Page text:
Ancient Princesses: Diplomatic Agents & Religious Leaders
Feminist History is Real History
In the time of Hammurabi, there lived a Princess named Kirum, daughter of Zumri-Lim (king of a Semitic city-state in modern-day Syria). She eventually grew up and married her brother-in-law, Hays-Samu, because her sister had betrayed their father by failing to act properly as his “agent” in the foreign court. Zumri-Lim was forced to supplement one failed Ancient Princess with another, more loyal, alternative.
Unfortunately, it turned out that Hays-Samu was basically a violent treacherous ass (much like Kirum’s sister!) and Kirum was so miserable that she threatened to kill herself if her father didn’t come get her. Hays-Samu eventually divorced her — a huge humiliation, but at least then she could go home.
Yet, the takeaway here isn’t that ancient princesses in Mesopotamia were treated poorly — in many ways Kirum’s situation was unusual, as evidenced by her outrage and her expectation that something would be done to solve this problem. Most Mesopotamian kings weren’t violent murderous asses and most of the time…
Mesopotamian Princesses acted as their father’s ambassadors in their husband’s court.
Their role was not as simply a living symbol of alliance (although this was certainly a part of their role, similar to the daughters of Roman leaders) or even as an incubator for a man to put his grandson on a rival’s throne. It was the job of ancient princesses in the Levant to offer advice to their fathers on how best to deal with their husbands and presumably vice versa, to the betterment of all. The letters they wrote back home were filled with important diplomatic content.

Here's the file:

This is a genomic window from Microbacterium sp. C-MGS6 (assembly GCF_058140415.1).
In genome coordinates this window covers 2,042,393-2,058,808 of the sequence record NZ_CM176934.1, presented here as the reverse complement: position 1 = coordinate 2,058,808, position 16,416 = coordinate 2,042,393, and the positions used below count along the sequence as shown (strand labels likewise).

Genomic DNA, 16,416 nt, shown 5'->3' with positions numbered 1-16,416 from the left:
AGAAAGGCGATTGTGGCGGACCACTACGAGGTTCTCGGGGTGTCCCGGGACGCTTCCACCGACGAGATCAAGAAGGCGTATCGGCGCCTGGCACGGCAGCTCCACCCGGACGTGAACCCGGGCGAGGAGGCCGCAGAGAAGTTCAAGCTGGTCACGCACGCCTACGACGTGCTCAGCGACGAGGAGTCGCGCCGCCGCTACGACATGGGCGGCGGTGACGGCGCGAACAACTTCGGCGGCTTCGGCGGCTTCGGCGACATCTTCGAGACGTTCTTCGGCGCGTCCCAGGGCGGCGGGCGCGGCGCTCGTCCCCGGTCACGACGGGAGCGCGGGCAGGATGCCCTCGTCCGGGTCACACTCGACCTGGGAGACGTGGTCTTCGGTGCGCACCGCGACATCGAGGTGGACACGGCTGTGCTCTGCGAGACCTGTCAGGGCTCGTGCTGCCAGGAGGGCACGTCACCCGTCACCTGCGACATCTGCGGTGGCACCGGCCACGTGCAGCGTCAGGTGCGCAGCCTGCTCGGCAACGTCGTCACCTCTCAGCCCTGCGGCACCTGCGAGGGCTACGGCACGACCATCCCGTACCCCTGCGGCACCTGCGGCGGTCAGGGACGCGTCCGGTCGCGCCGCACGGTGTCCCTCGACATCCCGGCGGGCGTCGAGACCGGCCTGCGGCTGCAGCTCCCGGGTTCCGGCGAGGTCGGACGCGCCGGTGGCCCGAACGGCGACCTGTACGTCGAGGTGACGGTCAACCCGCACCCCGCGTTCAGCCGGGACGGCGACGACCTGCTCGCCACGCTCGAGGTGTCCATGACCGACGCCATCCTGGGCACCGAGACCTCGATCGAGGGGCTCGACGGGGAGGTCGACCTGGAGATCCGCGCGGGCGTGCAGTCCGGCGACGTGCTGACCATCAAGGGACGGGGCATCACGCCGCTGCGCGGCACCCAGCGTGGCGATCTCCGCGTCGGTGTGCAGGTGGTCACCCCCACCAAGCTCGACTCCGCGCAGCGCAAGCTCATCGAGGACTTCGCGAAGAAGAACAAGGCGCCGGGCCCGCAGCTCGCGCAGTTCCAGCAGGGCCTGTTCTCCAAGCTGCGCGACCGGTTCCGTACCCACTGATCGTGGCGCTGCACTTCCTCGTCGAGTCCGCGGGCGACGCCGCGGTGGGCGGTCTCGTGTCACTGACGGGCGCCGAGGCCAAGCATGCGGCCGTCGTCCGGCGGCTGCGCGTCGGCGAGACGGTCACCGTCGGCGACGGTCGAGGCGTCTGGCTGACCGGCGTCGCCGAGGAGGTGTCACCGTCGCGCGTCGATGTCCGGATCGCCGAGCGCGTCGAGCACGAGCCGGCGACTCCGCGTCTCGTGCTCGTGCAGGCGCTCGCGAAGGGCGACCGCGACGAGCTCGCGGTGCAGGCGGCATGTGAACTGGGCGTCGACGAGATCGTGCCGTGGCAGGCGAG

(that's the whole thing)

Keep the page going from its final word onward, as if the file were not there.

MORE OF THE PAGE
Not all Mesopotamian Princesses were married off as part of this “diplomatic corps.” Similar to how the daughters of English nobles sometimes became nuns in convents (especially if they became inconvenient for someone (but see The Traitor Son Cycle by Miles Cameron for an awesome example of how the role of Abbess could be a powerful one), the daughter of a king might have been dedicated to a god as a priestess, obligated to pray to the gods for the health and prosperity of her father and his kingdom. As in the case of those Abbesses, this was a position of high power, prestige, and independence. Ancient Priesthoods often served as repositories of learning and scholastic expertise.
Ancient Princesses in Egypt had a very different role to those in Mesopotamia
Compared to the countries surrounding it, Ancient Egypt was an outlier in many ways. The economic shift of 1000 BCE passed it by for centuries, its Pharaohs keeping antiquated views about commerce and refusing to allow a trading class to emerge: